Although certain illustrative outlet configurations are disclosed herein, it is within the scope of this disclosure to use any suitable shape of aperture or combination of shapes. It is also within the scope of this disclosure to space a wide range of sizes and numbers of such apertures 90 apart from one another by various distances to achieve a desired mixing of fluid inside an internal conduit with the fluid outside the internal conduit, and to maintain adequate flow through the diffuser. By way of example, additional outlet configurations are depicted in FIGS. 8 through 13.
As shown in FIGS. 1 and 2, a portion of hot fluid line 48 passes adjacent heater 28 to receive heat generated by heater 28 and heat the fluid flowing through hot fluid line 48. Illustratively, hot fluid line 48 is constructed of a copper alloy; however, use of other suitable materials are within the scope of this disclosure. For example, steel, aluminum, brass, stainless steel, and other alloys or materials that have desirable characteristics such as adequate strength, durability, corrosion resistance, and high heat transfer rates, and are suitable in particular applications.
As shown in FIG. 2, illustrative heater 28 includes a heat exchange chamber 806 through which hot fluid line 48 passes with cool fluid entering through portion 810 of hot fluid line 48 and exiting through portion 807. Illustrative heat exchange chamber 806 is sized to receive burner 114 in its base region 122. Heat exchange chamber 806 is illustratively rectangular in shape and has a plurality of fins 124 extending from a first side wall 126 to a second, opposite side wall 128. As shown in FIG. 1, heater 28 includes a flue 130, the bottom 132 of which is sized to approximate the size of top 134 of draught diverter 805, the bottom 840 of which is coupled to the top 842 of heat exchange chamber 806. Excess heat and exhaust from the combustion process passes from heat exchange chamber 806 through flue 130 and exits through top 136 of flue 130 to the atmosphere or other suitable destination. A suitable heater 28 is available in the form of a water heater model number 125 FX from Robert Bosch Corporation, Broadview, Ill., USA, although other heat exchangers are suitable, as are known in the art.
As shown in FIG. 1, heater 28 includes a fuel line 110 coupled to fuel tank 112. The burner 114, shown in FIG. 2, is sized to fit within the bottom 844 of heat exchanger 806 and couples to a fuel valve 814 that is configured to control the flow of fuel from fuel line 110 to burner 114. Illustratively, fuel valve 814 is responsive to a controller system 118, shown and described in more detail below with reference to FIGS. 16 and 17, or may have a manual control such as on/off switch 833, by which fuel valve 814 opens upon certain conditions to provide fuel. If on/off switch 833 is used, the switch may be accessed through opening 803 in cover 801, which fits around heat exchange chamber 806, burner 114, and fuel valve 814. Fuel is supplied via ports 835 and 836 and, illustratively, controller system 118 and fuel valve 814 cooperate to open fuel valve 814 and ignite fuel at burner 114 when actuator 41 is actuated by a user. It is within the scope of this disclosure for a variety of types of equipment to be used instead of or in addition to controller system 118 to determine whether, for example, power or fuel to heater 28 should be increased, or whether heater 28 should be started or ignited. For example, a typical flow sensor could be incorporated to detect flow of fluid in hot fluid line 48, and when flow is detected in line 48, heater 28 is ignited. Further, a thermocouple to detect the temperature of fluid flowing through hot fluid line 48 could likewise be incorporated. If fluid was flowing through hot fluid line 48 and the thermocouple detected a temperature below a set point, heater 28 could be started or otherwise turned up. It is understood that heater 28 is illustrative, and other heater configurations are within the scope of this disclosure.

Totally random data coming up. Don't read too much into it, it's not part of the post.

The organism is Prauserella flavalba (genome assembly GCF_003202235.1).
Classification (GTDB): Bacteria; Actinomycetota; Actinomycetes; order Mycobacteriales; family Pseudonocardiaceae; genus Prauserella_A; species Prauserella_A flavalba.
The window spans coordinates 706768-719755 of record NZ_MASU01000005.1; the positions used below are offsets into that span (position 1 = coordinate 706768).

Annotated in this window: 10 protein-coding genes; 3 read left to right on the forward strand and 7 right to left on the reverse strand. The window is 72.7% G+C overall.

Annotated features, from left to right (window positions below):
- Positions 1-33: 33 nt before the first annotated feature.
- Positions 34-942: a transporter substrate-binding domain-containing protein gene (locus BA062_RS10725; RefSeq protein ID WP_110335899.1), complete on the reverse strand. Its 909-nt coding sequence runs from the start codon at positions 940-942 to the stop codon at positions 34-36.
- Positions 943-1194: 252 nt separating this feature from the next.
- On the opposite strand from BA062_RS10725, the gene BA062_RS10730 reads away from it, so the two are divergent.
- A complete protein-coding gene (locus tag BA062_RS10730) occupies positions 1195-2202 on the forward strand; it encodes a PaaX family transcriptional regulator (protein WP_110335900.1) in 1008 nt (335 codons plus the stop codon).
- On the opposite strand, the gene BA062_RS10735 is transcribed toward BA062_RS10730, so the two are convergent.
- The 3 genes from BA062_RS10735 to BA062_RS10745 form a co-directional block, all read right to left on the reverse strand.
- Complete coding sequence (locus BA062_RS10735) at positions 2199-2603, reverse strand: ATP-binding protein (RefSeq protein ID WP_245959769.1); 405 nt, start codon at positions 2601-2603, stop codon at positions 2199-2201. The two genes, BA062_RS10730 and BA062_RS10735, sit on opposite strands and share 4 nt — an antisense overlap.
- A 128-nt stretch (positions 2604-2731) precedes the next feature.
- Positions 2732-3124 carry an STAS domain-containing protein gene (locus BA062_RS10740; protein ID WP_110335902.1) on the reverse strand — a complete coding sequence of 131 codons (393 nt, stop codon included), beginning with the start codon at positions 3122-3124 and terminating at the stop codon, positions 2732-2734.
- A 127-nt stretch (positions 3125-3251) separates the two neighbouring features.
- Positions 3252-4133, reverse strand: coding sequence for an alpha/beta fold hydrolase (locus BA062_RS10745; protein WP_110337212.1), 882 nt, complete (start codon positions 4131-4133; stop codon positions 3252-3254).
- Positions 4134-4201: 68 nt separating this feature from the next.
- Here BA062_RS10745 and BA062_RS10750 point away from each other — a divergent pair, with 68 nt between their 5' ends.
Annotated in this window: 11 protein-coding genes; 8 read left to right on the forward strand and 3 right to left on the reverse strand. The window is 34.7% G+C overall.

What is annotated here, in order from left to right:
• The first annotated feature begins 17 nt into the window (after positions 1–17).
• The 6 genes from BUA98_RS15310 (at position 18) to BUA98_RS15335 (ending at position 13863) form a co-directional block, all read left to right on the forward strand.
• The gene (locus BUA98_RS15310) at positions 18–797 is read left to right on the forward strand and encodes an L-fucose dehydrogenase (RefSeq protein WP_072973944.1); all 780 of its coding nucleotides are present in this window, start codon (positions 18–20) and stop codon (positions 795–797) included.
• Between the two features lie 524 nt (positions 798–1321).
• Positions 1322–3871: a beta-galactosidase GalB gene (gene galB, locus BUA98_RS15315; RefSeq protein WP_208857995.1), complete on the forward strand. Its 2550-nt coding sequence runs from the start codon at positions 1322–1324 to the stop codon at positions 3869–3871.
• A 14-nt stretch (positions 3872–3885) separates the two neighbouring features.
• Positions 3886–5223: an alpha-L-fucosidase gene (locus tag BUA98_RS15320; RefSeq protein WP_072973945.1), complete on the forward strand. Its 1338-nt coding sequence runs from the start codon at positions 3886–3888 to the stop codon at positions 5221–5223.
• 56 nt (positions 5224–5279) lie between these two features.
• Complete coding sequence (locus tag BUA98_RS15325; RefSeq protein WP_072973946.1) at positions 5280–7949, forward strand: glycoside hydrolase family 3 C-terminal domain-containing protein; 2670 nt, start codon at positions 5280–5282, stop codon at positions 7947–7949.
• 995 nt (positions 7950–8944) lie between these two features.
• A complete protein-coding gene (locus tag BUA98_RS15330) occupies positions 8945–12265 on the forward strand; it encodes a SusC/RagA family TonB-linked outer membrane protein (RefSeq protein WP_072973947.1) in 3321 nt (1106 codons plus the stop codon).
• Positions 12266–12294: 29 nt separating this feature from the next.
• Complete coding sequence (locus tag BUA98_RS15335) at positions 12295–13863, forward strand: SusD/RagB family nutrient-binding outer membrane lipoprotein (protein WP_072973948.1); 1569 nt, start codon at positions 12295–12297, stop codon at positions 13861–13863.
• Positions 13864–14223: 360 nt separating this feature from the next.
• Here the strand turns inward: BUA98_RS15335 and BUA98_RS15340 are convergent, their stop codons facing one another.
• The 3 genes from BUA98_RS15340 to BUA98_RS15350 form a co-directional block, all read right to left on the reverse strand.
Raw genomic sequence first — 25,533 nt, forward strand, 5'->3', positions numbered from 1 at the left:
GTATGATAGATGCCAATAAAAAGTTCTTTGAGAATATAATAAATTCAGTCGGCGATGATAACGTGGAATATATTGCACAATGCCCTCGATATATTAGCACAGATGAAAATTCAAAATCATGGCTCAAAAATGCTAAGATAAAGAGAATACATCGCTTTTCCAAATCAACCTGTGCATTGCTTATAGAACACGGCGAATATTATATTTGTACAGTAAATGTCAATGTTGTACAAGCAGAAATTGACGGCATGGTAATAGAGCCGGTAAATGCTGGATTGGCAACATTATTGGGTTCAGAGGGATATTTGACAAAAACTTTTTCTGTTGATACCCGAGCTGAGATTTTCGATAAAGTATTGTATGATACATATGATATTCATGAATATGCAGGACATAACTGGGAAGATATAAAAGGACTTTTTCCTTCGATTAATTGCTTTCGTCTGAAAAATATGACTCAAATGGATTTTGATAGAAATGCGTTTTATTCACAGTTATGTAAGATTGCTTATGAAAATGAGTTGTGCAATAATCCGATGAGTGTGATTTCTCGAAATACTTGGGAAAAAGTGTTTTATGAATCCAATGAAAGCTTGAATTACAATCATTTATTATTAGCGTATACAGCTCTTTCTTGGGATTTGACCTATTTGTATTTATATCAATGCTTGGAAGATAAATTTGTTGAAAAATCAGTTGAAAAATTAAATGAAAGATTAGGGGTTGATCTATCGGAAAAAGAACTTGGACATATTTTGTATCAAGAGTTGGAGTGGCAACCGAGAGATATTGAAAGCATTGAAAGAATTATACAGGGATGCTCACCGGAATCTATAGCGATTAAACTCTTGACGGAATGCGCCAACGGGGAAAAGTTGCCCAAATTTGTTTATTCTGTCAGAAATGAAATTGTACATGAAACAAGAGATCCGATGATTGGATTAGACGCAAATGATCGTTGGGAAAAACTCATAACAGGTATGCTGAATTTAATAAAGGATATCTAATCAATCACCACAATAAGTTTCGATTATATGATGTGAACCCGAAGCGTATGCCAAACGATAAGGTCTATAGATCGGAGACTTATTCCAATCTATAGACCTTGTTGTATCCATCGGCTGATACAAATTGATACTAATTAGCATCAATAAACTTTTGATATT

As illustrated in the diagram of FIG. 16, cold fluid entering the heater passes through a valve assembly that allows gas to enter the burners only when fluid is flowing. A fluid flow sensor 728 signals computer 729 to light burner 732, and the gas is ignited in the illustrative gas-fueled example by the pilot or spark ignition. Illustratively, burners 732 activate at a flow rate of 0.75 gallons per minute (GPM), with about 0.6 gpm continuous flow required to maintain burners 732 lit. Fluid is heated as it flows through heat exchanger 730, which illustratively includes finned tube copper coils located adjacent burners 732. As the fluid flow rate changes, a governor (not shown) modulates the flow of gas to burners 732 to maintain a constant temperature. The size of the flames and the energy used is thus proportional to the volume of hot fluid being moved through the system. The fluid temperature can be adjusted, illustratively from about 100° to about 140° F., by adjusting gas proportioning valve 734.